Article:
What special equipment do I need to start decluttering and organising?


There, that was a short post.


Only kidding, I’ll explain….

When we start something new we often get caught up in a whirl of excitement and enthusiasm. We want to start NOW. We want to start well. Best foot forward, as one might say. If we can’t start immediately, because we’re away from home for example (as many of you lovely readers will be right now, lounging on your loungers and sipping cooling beverages), it’s tempting to make any sort of start you can.

Let me give you my Real Life Example:

Recently I took up running again. I ran a few (five) years ago and enjoyed it, though I never got to the stage of feeling like a runner. I always felt like I was playing the part of a runner. Anyway, I took up running to support a friend who was doing a series of races in memory of her darling mum who she’d sadly lost not long before.

However – I couldn’t start immediately. My running shoes with the orthopaedic insole were at my mum’s, and I could injure myself running in unsupportive shoes. Come to think of it, those shoes at my mum’s were five years old and aren’t trainers a bit like bras, mascara, and milk, with a very specific shelf life? My wife convinced me I should treat myself to a new pair and grumpily I agreed, thinking of my knees and ankles.

Oh, and a sports bra. After pregnancy and becoming a mum there was no way I’d fit into my ‘old’ one (I didn’t. I checked. I cried a little) so I’d need to buy a new model. More supportive etc.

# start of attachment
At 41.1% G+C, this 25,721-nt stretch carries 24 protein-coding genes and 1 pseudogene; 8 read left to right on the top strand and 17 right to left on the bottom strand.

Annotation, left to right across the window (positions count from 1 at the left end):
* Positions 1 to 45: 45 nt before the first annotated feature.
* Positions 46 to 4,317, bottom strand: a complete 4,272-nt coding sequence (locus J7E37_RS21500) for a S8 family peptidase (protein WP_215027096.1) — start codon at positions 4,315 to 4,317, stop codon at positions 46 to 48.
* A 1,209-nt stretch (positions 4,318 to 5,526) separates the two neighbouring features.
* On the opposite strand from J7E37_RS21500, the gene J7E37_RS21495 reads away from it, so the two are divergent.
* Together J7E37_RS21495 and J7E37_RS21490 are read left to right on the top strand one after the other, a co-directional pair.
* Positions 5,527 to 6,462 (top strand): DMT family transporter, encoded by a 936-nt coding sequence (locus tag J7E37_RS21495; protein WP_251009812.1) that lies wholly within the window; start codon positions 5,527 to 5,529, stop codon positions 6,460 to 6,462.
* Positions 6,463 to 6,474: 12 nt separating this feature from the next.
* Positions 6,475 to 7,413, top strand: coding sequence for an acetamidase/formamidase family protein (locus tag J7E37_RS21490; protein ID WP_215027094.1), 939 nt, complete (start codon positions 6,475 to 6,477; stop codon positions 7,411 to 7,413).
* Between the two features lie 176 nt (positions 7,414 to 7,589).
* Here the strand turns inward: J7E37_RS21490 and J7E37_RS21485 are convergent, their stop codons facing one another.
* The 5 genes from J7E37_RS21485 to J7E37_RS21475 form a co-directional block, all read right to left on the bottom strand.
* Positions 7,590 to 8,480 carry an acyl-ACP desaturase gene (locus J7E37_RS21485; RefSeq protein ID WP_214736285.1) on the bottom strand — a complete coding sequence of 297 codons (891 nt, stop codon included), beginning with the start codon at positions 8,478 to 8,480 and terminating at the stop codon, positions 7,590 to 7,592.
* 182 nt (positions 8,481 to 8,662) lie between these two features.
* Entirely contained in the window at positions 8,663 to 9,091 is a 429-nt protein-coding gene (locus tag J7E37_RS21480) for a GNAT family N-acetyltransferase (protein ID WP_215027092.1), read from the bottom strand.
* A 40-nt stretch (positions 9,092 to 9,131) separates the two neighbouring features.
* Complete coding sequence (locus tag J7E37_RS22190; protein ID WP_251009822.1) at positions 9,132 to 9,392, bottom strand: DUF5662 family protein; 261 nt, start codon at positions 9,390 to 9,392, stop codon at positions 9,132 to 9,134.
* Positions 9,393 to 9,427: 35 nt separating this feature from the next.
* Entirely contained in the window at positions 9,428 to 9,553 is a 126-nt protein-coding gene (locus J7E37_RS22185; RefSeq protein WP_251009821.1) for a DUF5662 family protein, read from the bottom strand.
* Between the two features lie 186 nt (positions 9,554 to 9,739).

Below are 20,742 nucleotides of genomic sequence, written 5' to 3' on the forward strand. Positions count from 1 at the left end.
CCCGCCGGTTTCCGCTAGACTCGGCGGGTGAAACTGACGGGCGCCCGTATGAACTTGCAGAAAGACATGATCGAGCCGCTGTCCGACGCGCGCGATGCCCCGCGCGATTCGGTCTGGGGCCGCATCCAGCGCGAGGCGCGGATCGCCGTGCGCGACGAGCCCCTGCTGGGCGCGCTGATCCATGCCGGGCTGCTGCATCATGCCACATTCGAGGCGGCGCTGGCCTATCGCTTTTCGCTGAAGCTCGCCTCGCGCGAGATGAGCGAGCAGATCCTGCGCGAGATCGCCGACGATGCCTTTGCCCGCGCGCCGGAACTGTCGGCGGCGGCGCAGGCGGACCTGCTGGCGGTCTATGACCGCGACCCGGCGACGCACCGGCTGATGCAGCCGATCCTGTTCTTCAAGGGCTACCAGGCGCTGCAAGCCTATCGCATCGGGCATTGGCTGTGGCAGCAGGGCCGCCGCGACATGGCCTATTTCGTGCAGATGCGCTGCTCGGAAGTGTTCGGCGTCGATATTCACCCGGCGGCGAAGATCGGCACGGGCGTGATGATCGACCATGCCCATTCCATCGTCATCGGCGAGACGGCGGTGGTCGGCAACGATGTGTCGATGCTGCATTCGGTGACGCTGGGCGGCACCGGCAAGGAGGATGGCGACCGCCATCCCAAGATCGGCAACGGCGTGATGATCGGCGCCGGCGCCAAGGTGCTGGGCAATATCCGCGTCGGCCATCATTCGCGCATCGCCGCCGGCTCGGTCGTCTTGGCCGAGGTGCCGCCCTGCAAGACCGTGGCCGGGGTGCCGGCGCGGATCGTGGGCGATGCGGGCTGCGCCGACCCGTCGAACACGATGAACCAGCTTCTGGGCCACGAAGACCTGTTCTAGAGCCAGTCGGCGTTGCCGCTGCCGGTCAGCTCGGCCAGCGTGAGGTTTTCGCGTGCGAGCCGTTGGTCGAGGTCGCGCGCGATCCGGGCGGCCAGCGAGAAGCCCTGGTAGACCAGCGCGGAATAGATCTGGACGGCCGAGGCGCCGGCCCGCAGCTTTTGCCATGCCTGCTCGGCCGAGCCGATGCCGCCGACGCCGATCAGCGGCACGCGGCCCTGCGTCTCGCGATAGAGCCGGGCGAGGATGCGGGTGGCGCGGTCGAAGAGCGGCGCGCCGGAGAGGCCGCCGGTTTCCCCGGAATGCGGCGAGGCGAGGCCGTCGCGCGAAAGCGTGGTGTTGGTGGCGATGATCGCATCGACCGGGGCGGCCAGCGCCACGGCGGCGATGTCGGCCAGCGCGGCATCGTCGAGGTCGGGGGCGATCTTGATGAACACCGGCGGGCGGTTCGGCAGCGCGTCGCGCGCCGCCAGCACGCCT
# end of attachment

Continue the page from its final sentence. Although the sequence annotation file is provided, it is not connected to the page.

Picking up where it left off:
And did I even HAVE any running tights or leggings here in Malta? Yes, but patently unsuitable for even Malta’s coolest April days. Luckily I found some suitably aerated ones (i.e. they had little sporty looking holes in the sides) to help me stay chilled.

There. Now I could run.

Realistically I could probably have made do with a Very Supportive bra, my second best very comfortable Nikes and a slightly unflattering pair of LuluLemon shorts (what was I thinking? I don’t have the thighs of a gymnast anymore). But it was like I needed to celebrate getting started.

I’ve noticed that this is a bit of a habit of mine. Whenever any life event happens – travel, sickness, pregnancy, new career, weight loss, weight gain….etc…. my first step is to buy a book. I feel the need to literally prepare myself in some way for the journey ahead, or review the journey I’ve been on.

I never used to have a problem with this habit, and even when I Tidied My Life I was happy and confident with my still-bountiful bookshelf, because it represented my journey through life very visually. People visiting my home could see what sort of person I was. I could use the books as a reference in times when I needed reassurance, comfort or inspiration.

The KonMari method is very clear that there is no specific number of items you ‘should’ have – this is one of the things I love so much about working with it. I may feel that 256 books is my ‘click’ point. My friend Sally, an English and Drama teacher, might have closer to 700 and feel really happy that those 700 are the right amount and selection.

However, I’m finding myself, along with scores of friends, clients and peers, increasingly concerned with the sheer amount of consumption that just being alive seems to generate.